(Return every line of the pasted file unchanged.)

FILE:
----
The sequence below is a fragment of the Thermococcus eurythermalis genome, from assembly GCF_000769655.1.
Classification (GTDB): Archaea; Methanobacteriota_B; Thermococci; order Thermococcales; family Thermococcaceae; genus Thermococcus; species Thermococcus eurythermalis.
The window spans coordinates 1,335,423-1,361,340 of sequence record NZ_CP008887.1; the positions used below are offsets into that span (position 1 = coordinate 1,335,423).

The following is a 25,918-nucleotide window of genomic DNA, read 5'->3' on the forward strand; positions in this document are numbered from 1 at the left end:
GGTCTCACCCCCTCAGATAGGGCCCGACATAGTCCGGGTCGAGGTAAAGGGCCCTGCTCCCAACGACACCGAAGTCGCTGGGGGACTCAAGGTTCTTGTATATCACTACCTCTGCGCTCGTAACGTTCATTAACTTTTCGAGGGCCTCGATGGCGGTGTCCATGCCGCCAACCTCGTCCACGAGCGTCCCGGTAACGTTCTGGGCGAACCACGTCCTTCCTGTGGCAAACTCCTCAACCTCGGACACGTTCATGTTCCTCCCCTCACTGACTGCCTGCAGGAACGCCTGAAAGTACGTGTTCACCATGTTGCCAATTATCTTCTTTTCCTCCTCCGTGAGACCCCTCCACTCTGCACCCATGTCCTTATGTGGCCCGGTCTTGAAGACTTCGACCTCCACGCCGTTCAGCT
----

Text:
The sequence below is a fragment of the Thermococcus eurythermalis genome, from assembly GCF_000769655.1.
Classification (GTDB): Archaea; Methanobacteriota_B; Thermococci; order Thermococcales; family Thermococcaceae; genus Thermococcus; species Thermococcus eurythermalis.
The window spans coordinates 1,335,423-1,361,340 of sequence record NZ_CP008887.1; the positions used below are offsets into that span (position 1 = coordinate 1,335,423).

The following is a 25,918-nucleotide window of genomic DNA, read 5'->3' on the forward strand; positions in this document are numbered from 1 at the left end:
GGTCTCACCCCCTCAGATAGGGCCCGACATAGTCCGGGTCGAGGTAAAGGGCCCTGCTCCCAACGACACCGAAGTCGCTGGGGGACTCAAGGTTCTTGTATATCACTACCTCTGCGCTCGTAACGTTCATTAACTTTTCGAGGGCCTCGATGGCGGTGTCCATGCCGCCAACCTCGTCCACGAGCGTCCCGGTAACGTTCTGGGCGAACCACGTCCTTCCTGTGGCAAACTCCTCAACCTCGGACACGTTCATGTTCCTCCCCTCACTGACTGCCTGCAGGAACGCCTGAAAGTACGTGTTCACCATGTTGCCAATTATCTTCTTTTCCTCCTCCGTGAGACCCCTCCACTCTGCACCCATGTCCTTATGTGGCCCGGTCTTGAAGACTTCGACCTCCACGCCGTTCAGCT